The weather is changing, the snow is falling and the Winter sports season is upon us and as we know, with the excitement, also comes risk. Get ready for Winter Season and learn how to keep the risk of ACL and other knee injuries low! Check out this article courtesy of the fabulous team of MD’s, PT’s and ATC’s comprising the Seattle Pediatric Sports Medicine Group.
THE ACL AND HOW IT’S INJURED:
As our athletes head out onto the field, court, track and slopes we want to make sure they are ready to begin their training armed with tools to help them optimize their performance as well as to reduce their risk of an injury that will cut their season and possibly their career short.
Many athletes, especially those involved in cutting sports such as soccer, football and basketball, are familiar with and fear the possibility of sustaining an ACL injury. Tears to the anterior cruciate ligament sideline more athletes for longer periods of time than almost any other acute injury. It is an injury that brings a season abruptly to an end and often times changes or limits the athlete’s future career. For those of you who are not familiar with the ACL, let us enlighten you. The ACL or anterior cruciate ligament is one of the major ligaments in the center of the knee joint connecting the femur to the tibia and it is an important stabilizing ligament of the knee, serving to control hyperextension, medial rotation and varus/valgus of the knee joint. These injuries generally occur in one of the following ways:
• Twisting the knee while keeping the foot planted on the ground
• Sudden stop while running
• Suddenly shifting from one leg to the other
• Landing on an extended knee
• Hyperextending the knee
• Direct blow to the knee
Injuries to the ACL most commonly occur in soccer, basketball, skiing, football and gymnastics and 70-90% of ACL injuries are non-contact. Also of note is that depending upon the sport women are 2-8x more likely than men to experience an ACL tear. An unrepaired ACL results in a four time increase in irreparable meniscus tears and an eleven time increased risk of joint surface damage. There are more than 200,000 ACL tears each year in the US alone and on average 175,000 ACL reconstructions each year. This results in >2 billion dollar cost of care and that’s just the dollars, what about the emotional cost to the athlete? Especially considering that the risk of injury increases significantly among girls aged 12-13 and boys aged 14-15 years. What’s the impact on the family, the coaches and the teammates?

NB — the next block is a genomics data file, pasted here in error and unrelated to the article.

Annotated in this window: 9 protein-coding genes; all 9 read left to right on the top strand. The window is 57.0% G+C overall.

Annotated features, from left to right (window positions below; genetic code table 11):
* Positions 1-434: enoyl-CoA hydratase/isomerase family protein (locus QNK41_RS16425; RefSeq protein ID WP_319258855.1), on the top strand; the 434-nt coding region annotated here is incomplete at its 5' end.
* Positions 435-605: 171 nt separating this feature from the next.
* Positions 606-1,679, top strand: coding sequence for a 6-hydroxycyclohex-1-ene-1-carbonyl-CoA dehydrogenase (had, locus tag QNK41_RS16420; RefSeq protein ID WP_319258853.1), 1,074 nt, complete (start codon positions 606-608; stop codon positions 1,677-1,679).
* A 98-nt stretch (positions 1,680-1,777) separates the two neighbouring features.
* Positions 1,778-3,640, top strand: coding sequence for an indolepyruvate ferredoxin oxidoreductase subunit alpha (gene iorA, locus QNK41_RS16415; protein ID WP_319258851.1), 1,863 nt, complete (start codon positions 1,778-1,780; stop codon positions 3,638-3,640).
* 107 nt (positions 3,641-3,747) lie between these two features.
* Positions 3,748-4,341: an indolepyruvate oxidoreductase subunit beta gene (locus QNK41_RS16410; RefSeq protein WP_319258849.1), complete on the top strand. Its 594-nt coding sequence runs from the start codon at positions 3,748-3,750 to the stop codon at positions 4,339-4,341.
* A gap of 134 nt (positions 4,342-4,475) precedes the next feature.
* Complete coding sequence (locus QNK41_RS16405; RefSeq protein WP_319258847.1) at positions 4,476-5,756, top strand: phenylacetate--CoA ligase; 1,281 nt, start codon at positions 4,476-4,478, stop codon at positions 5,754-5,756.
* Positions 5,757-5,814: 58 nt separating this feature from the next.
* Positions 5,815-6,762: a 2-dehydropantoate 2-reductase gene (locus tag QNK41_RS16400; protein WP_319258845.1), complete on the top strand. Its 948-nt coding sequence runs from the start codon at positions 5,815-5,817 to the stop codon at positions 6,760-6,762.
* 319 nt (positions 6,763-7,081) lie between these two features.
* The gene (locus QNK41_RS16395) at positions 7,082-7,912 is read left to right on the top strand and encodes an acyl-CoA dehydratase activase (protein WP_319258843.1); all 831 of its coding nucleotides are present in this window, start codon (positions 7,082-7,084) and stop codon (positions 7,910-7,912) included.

There is a plethora of data about the impact of sustaining an ACL tear. This is a serious injury with both short and long term consequences for an athlete…but it doesn’t have to be. These injuries can be prevented. Evidence suggests that prevention rather than treatment is the pivotal issue in reducing the burden of ACL injuries. We all have the opportunity to train our athletes better, train them out of risky biomechanical patterns. Prevention programs incorporating plyometrics and strengthening exercises in combination with feedback to the athlete on proper technique are the most effective for reducing injury risk. Studies indicate that ACL injury rates are reduced 62-72% when neuromuscular retraining programs are utilized. The goal of these neuromuscular retraining programs is to “preprogram” safer movement patterns that decrease injury risk during activity through the utilization of simple warmup exercises. These programs help to instill patterns that specifically reduce injury risk during landing activities and pivoting motions or when the athlete responds to unexpected loads or perturbations.
THE SEATTLE PEDIATRIC SPORTS MEDICINE PROGRAM:
Youth sports injuries are on the rise and youth athletes present unique risks and injuries when contrasted with the adult population and one of the most common youth sports injuries is an ACL tear. That is why we, at the Seattle Pediatric Sports Medicine Group, have opted for one of our first measures of action to be to combine the knowledge of area physicians, physical therapists and athletic trainers to develop a Warm-up Program designed specifically for coaches to help address the issue. The main concept of the program being that it can be easily incorporated as an active warm-up that would also provide strengthening and motor control activities necessary for injury prevention without additional cost or time out of practice.
This program was designed to both reduce the injury risk as well as to help achieve optimal performance in young athletes by educating athletes and coaches in ways to strengthen and train the body in more efficient and sport-specific patterns for improved motor control. The program consists of a collection of age-appropriate exercises based upon the current best evidence, assembled with the intent to enhance sports performance while reducing selected sport injuries. The program is based upon 4 tenants: dynamic mobility, strengthening, motor control and agility. Each exercise selected is based upon research that demonstrates benefit as far as enhancing each of these 4 tenants.
When used properly it serves to educate athletes on the proper biomechanics for athletic movements for injury reduction while empowering coaches with useful tools to incorporate into practice that will increase athletic performance.